“Assume a scenario where you have credit card debt of R80000, you can only afford to pay R2000 a month towards this debt and you do not make any further purchases. It will take you almost six years to pay it off at a typical annual card interest rate of 20.75%. By the time you have paid off your credit card debt, you would have paid about R57250 in interest – 72% of your original credit card debt.”

“Although the numbers indicate that it is best to pay off debt first, if you follow the typical consumer behaviour you almost never get to saving.”

You need to kill bad-debt as quickly and aggressively as possible.

You need to know the interest rates involved so that you can calculate the best debt reduction strategy. Mathematics would suggest that you pay the debt with the highest interest rate first. There are however reasons that you may not want to do this. You may, for example want to set up a (small) emergency fund up first so that, when things go wrong you have some margin.

On my Journey I’ve realised that one of the most powerful, confidence building and positive things I did was to start an emergency fund. Once I had that small margin in place, I realised that I wouldn’t be stopped in my tracks every month when the unexpected happened.

So I first started a small emergency fund, then attacked my debt, then upgraded that emergency fund. Here’s how you can tackle your debts.

Don’t miss the basics

We are really dealing with personal finance for beginners here. Hopefully you won’t miss the importance of knowing the basics and implementing the basics.

If you act as most consumers do in South Africa, you will continue to service expensive debt. You will never get to saving. The research into South African consumer debt shows clearly that we are so consumed by debt that we’re not likely to ever get to saving.

With basic personal finance knowledge, you can change that. You.

Today I want to end off with some encouragement. The fact that you have read this, the fact that you have taken the time to consider what I have written, is an indication of your desire to succeed. You need to know what basic personal finance knowledge (and action) can do for you.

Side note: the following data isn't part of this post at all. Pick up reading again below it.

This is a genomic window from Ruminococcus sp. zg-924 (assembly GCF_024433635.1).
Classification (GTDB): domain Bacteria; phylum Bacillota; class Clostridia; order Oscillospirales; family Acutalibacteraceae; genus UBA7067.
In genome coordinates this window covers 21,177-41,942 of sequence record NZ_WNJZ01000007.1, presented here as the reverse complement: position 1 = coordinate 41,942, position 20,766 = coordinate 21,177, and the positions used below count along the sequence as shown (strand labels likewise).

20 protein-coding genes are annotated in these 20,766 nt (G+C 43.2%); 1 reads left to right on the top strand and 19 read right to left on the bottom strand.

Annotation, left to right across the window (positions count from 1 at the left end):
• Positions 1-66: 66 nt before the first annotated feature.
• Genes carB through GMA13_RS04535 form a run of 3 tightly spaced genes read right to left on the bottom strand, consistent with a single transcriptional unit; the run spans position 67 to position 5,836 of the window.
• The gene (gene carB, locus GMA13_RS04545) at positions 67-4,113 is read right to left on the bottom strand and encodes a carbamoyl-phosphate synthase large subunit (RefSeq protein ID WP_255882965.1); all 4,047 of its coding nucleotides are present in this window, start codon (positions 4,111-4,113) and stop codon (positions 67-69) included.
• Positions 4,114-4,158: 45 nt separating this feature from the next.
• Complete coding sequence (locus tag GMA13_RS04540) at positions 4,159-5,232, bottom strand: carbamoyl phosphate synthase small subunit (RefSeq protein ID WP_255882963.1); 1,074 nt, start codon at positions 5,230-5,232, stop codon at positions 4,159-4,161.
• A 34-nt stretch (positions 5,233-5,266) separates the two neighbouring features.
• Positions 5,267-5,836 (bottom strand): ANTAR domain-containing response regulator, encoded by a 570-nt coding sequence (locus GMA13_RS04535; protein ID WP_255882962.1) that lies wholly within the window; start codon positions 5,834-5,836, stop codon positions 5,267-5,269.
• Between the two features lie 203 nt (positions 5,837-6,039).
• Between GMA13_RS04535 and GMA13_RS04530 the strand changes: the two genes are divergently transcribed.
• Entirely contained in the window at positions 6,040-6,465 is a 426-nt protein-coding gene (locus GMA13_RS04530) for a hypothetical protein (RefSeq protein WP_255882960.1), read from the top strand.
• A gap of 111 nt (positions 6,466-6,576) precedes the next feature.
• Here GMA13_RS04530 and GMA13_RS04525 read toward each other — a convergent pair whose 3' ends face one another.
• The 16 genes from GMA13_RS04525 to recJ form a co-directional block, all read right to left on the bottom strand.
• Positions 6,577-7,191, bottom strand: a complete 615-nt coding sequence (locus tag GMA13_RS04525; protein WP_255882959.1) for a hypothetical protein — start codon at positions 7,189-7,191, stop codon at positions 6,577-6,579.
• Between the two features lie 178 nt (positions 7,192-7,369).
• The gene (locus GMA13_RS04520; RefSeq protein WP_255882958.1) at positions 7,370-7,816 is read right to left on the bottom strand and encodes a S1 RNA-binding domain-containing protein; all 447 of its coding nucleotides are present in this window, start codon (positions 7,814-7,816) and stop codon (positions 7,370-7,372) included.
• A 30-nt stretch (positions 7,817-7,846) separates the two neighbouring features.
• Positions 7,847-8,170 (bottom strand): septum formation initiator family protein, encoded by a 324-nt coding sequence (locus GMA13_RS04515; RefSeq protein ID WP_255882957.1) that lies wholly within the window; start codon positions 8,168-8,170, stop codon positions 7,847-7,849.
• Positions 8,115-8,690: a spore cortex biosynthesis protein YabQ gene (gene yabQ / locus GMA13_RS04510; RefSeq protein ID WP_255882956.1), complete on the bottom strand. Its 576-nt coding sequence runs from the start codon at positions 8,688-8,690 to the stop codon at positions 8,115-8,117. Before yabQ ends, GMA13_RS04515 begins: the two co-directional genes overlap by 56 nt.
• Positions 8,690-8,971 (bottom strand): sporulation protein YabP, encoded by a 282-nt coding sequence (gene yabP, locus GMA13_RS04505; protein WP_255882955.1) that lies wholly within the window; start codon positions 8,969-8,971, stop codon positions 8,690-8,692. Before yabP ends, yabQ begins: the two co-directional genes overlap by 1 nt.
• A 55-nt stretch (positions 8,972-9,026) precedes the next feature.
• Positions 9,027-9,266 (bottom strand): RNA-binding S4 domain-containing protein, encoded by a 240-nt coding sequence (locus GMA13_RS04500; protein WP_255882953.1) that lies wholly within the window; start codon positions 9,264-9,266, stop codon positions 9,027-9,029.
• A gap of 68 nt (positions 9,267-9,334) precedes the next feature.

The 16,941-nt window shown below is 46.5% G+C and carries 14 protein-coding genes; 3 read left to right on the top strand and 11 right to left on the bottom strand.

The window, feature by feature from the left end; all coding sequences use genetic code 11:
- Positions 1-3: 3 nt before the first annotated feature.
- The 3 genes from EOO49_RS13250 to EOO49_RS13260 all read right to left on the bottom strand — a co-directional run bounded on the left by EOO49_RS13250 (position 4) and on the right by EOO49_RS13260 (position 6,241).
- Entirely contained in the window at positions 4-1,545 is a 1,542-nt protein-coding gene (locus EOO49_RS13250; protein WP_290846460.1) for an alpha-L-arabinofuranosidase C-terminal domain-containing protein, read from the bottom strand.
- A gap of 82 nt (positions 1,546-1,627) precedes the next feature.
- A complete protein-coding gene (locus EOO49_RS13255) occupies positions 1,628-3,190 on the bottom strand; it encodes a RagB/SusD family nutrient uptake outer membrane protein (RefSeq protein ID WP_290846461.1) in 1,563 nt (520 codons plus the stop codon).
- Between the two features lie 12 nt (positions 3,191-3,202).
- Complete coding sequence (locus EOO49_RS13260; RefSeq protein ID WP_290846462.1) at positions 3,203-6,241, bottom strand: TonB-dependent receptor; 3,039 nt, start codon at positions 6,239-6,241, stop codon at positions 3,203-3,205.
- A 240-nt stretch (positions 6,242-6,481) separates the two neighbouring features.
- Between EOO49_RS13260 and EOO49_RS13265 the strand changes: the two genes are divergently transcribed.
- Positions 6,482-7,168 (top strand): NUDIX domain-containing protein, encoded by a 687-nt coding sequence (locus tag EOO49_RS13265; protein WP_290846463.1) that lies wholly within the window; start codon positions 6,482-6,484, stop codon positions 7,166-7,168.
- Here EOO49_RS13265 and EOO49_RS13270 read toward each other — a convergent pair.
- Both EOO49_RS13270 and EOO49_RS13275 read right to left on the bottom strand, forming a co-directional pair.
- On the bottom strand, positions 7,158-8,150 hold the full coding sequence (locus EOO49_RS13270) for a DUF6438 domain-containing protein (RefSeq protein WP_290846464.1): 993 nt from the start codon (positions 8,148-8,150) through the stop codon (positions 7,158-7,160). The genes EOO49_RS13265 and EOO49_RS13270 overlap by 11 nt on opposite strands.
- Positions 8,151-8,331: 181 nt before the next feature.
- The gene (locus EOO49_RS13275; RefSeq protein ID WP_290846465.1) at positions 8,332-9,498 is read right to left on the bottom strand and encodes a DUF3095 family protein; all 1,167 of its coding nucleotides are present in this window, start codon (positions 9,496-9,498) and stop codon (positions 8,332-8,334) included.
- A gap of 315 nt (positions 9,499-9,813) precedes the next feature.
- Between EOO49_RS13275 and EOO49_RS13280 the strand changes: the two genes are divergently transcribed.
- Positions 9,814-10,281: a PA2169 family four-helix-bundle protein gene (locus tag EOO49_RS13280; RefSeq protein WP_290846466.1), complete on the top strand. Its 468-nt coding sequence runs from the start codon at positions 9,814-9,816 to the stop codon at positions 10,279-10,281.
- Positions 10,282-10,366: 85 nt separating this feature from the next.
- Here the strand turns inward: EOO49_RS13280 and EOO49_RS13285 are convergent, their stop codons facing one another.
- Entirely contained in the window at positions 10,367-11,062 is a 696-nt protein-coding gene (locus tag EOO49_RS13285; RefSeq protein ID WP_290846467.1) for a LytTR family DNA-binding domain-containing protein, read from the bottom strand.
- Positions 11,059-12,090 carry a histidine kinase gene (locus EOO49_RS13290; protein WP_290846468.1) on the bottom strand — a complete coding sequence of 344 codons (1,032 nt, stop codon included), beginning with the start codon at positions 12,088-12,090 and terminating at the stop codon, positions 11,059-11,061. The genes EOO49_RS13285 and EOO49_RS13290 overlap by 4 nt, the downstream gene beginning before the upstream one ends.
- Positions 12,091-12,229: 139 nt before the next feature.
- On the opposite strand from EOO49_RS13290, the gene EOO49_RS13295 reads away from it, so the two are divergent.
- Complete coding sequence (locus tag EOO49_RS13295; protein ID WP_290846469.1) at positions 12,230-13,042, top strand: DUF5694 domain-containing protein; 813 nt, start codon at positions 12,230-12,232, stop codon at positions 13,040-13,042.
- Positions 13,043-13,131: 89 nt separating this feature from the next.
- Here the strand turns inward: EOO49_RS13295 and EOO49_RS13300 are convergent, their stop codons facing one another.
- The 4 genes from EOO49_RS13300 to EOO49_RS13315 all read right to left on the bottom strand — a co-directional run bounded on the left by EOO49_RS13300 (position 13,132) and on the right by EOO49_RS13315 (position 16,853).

I want to encourage you to feed that desire with ACTION. Get out your debts and get to know everything about them. This is a war and you have an enemy, get to know him so that you can defeat him.

The knowledge you gain when attacking your current debt will will help you with future temptation to take on more debt. When you know and accept the truth, that debt is an addiction and that it has probably become a disease in your house, you will be far more hesitant to simply pay for something on credit.

Personal finance for beginners in summary

Here is a quick summary of the basics we have dealt with in the past two articles:-

Once you’ve dealt with these things you may end up in a position to start saving. You may then look at  ‘investable money’. Once you have ‘investable money’ you can start building through automatic savings.

You can do this

It may seem a world away, particularly if you have mountains of debt, but when you attack the financial problems with the basics you should see progress. Once you start making progress and you understand that saving and investing is achievable – you can become unstoppable!

This is a long journey we are on and this personal finance for beginners is literally only the tip of the iceberg. It may take months or years to reverse your negative financial status – but you need to be in this thing for the long-haul – you can do this thing!

That is my hope. I am Journey-Man.

Working hard, walking hard and taking drastic action. Not just for myself, but for my kids and the next generation of Journey-Men and Journey-Women.

I hope you have enjoyed this mini-series of how I am taking charge of my money!

Please share with others or comment below if you have found this useful